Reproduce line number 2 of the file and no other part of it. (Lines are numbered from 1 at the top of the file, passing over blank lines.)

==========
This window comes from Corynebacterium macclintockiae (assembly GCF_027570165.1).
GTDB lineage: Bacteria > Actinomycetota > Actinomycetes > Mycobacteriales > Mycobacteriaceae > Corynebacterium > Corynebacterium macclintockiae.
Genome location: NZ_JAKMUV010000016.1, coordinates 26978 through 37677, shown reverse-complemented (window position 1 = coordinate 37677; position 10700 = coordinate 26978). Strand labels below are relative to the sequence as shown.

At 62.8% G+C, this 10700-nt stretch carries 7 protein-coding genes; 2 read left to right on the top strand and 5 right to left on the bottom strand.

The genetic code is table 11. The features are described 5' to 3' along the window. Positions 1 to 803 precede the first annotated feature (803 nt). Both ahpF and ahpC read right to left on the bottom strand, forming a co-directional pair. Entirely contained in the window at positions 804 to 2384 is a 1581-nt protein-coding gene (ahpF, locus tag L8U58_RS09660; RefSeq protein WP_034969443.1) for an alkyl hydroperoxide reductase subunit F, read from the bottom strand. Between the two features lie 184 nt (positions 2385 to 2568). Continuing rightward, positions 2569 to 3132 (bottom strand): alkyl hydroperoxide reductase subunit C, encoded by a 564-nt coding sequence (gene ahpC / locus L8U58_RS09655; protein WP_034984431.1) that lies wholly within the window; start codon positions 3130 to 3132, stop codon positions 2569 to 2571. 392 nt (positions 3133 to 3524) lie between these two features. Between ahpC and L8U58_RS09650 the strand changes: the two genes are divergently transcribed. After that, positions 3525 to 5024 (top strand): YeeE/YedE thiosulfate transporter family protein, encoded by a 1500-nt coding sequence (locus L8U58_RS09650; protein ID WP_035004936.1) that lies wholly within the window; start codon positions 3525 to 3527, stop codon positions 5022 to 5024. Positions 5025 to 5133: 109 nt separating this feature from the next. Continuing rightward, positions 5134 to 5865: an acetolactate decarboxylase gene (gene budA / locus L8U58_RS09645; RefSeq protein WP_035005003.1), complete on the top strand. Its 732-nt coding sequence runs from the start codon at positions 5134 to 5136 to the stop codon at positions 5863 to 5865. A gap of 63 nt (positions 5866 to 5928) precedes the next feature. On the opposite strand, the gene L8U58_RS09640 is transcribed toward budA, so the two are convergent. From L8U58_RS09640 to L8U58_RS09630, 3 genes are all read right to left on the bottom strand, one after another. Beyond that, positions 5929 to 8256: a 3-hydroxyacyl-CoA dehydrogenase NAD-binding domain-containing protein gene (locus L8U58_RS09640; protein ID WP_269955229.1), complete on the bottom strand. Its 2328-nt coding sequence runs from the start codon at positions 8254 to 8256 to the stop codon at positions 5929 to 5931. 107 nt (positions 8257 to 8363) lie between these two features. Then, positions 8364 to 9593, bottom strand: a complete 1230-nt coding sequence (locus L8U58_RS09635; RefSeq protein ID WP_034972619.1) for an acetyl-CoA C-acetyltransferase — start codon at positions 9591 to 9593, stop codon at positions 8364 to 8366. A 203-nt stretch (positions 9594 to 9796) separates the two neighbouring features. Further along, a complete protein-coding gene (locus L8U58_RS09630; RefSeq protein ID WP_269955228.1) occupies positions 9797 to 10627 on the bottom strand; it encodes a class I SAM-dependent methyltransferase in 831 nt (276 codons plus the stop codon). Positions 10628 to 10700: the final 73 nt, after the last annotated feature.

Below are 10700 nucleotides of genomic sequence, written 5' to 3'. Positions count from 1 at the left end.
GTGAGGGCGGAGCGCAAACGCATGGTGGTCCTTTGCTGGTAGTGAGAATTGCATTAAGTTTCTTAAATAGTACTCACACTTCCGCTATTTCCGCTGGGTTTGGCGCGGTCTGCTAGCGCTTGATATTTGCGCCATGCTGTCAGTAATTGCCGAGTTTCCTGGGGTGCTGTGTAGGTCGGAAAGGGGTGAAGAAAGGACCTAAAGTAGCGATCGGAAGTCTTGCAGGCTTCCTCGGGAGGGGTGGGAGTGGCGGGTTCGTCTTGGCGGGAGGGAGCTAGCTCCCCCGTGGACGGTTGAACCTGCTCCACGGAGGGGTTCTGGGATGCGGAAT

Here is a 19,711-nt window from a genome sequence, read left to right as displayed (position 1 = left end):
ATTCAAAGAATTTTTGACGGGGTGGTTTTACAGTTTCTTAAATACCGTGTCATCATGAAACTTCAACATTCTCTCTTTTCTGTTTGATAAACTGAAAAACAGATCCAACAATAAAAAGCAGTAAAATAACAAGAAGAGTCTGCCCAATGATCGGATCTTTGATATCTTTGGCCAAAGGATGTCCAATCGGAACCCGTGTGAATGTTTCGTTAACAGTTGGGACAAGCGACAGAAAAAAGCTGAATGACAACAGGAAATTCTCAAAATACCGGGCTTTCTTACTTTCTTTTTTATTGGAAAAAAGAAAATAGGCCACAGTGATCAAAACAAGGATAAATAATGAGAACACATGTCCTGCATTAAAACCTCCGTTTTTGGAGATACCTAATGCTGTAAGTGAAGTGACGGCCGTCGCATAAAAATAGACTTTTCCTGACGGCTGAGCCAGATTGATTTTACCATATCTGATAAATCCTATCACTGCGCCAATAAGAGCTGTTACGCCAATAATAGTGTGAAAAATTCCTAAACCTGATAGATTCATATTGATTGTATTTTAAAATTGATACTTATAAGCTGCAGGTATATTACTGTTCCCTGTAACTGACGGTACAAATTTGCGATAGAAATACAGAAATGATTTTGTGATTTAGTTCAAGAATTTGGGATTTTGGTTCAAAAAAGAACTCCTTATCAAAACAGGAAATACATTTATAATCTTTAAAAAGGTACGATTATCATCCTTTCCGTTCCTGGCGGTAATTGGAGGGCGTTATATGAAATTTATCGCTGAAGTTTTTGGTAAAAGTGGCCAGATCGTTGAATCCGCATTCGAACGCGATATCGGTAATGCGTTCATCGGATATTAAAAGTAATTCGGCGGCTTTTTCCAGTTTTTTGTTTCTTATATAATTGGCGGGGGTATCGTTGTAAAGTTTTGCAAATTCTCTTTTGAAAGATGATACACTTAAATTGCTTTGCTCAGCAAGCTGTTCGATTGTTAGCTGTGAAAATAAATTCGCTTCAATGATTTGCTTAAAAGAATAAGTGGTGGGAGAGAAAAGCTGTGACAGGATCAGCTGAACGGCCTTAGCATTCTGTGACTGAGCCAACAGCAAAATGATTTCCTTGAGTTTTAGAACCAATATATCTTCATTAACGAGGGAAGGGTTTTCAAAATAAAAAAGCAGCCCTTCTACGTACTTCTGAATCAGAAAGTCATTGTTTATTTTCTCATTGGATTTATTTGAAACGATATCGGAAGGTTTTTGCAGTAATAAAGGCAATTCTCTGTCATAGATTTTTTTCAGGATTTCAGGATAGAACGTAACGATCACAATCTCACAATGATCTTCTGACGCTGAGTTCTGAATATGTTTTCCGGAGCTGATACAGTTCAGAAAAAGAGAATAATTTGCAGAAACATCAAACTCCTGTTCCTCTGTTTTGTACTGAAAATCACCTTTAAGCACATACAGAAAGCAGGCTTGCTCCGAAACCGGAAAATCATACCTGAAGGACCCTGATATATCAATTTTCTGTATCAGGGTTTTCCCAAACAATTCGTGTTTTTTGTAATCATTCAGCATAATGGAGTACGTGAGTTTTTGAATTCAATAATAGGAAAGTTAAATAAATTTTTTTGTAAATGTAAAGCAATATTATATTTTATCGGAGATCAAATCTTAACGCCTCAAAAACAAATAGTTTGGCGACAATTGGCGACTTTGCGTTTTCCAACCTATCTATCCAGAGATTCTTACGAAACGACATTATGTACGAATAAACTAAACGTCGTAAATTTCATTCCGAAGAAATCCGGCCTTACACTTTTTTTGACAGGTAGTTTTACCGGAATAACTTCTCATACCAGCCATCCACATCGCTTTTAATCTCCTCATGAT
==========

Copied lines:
GTDB lineage: Bacteria > Actinomycetota > Actinomycetes > Mycobacteriales > Mycobacteriaceae > Corynebacterium > Corynebacterium macclintockiae.